Looking for Mabel Normand

Madcap Mabel Normand

UPDATED MAY 29, 2012

 3089 7th Street

Los Angeles California

Marilyn Slater

July 7, 2009

I have found a couple more “girls of 7th Street”.  During the 1922 saga of the death of William Desmond Taylor, Mabel Normand lived at a bungalow at 3089 West 7th Street and Mary Miles Minter was at the corner of Mansfield and 7th Street.  Betty Coss was Mabel’s secretary; she had a few candid photos of Mabel with chow on what looked like a sidewalk and a couple steps.  The photos were purchased at an auction by a devoted fan of all things Mabel, Richard Scroggins and as the gracious gentleman that he is, he sent copies to me to share at Looking for Mabel.  I put them in there own album in the Photo Gallery. 


And this is where the next chapter begins; Elizabeth Dobbs lived at 3089 W 7th Street, Mabel’s residence. She lived at that address as an adult for 15 years or more. It was walking distance to both I Magins and Bullocks Wilshire, where she was employed as a hairdresser during that time. 


3050 Wilshire Blvd. Los Angeles (built 1927)

Her nice, Marisa Bozza came to visit Looking for Mabel the other day and went to the Scroggins’ Album and found the pictures of 7th Street, which she said have her quite a thrill.  The pictures of Mabel and her chow were taken at Mabel’s home!  I mean her Aunt Betsy home; Marisa remembers having lived there in her childhood from 1966-1976.  


Marisa calls it “Mabel's little corner of Los Angeles on 7th Street” and that area held a very special place in her heart, which breaks a little every time she recalled the day that she learned that her Aunt was going to have to move so that they could tear it all down.”  It so happens that when she found the photos in the album when she visiting her Aunt (who is now 89 years old) and was able to show them to her as well.


Like most of Los Angeles’ buildings, Mabel building just didn’t last very long, it was torn down and the one next to it and Marisa recalls they also took down a whole row of little shops that ran along Vermont. There was a jeweler among them, and a tiny little coffee shop named "Jimmy's" that Marisa frequented regularly with her Aunt Betsy.  Of course it would be lovely to think that Mabel walked her dogs down to the coffee shop and sat outside at a table while the chow got a cup of water and she got a strong dark cup of coffee.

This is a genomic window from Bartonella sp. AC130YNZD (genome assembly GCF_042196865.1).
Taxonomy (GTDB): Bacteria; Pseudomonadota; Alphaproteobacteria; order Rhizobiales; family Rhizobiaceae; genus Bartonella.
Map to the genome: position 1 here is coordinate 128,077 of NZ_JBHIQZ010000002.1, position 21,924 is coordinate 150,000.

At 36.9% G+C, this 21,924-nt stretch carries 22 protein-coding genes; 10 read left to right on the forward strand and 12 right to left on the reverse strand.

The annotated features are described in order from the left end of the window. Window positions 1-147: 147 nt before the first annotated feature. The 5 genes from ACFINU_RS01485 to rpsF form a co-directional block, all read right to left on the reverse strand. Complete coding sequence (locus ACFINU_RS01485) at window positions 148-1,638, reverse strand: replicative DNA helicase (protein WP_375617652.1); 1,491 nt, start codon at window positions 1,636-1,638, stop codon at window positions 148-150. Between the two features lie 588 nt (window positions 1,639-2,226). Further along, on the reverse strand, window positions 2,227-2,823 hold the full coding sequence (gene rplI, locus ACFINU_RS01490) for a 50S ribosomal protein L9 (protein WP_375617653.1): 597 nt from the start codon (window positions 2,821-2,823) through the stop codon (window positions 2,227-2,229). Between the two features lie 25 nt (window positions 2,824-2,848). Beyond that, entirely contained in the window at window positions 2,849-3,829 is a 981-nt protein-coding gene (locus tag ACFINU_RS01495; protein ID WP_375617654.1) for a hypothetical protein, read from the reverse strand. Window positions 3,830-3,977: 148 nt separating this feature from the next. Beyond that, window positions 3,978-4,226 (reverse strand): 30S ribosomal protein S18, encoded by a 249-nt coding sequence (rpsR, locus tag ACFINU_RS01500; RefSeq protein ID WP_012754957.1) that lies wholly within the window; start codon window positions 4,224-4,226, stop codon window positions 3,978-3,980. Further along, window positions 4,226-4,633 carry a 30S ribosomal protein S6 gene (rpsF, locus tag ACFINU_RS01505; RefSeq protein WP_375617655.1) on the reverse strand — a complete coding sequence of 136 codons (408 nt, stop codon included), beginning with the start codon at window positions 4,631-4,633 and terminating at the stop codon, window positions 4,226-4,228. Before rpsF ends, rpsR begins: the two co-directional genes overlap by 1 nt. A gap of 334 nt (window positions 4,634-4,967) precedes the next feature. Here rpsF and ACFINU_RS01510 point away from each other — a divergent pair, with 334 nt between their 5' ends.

What this means to me is that although there are times I wonder if putting all the energy into posting little pieces of this and that about Mabel’s life are of any interest to anyone but myself and a few friends that indulgence me by reading my musings (and trying to get me to check my spelling) because they are my friends…and then out of the blue a visitor comes and I understand that the information has value, even if it isn’t apparent at the time.

Now isn’t this a wonderful use of the internet?!















Nancy Thomas (May 29, 2012) wrote:


Both the front view at 701 South New Hampshire Avenue, the side view facing 7th Street and a rear view, also looking from 7th St.

I read your article "The Girls of 7th Avenue" and I see that you wrote that MMM's palatial home as well as Mabel's and Taylor's homes are all parking lots now.  Well, as you can see from these photos, this one is still "alive and well."  I compared it to your photo under your article "Who is Juliet Reilly?" and I see that all the columns, windows and entryways are the same as they were in 1922.  The only differences I see are that the ivy on the front and side is gone, though some still exists in the rear (as is seen in the photo of the rear) and all the chimneys have been removed.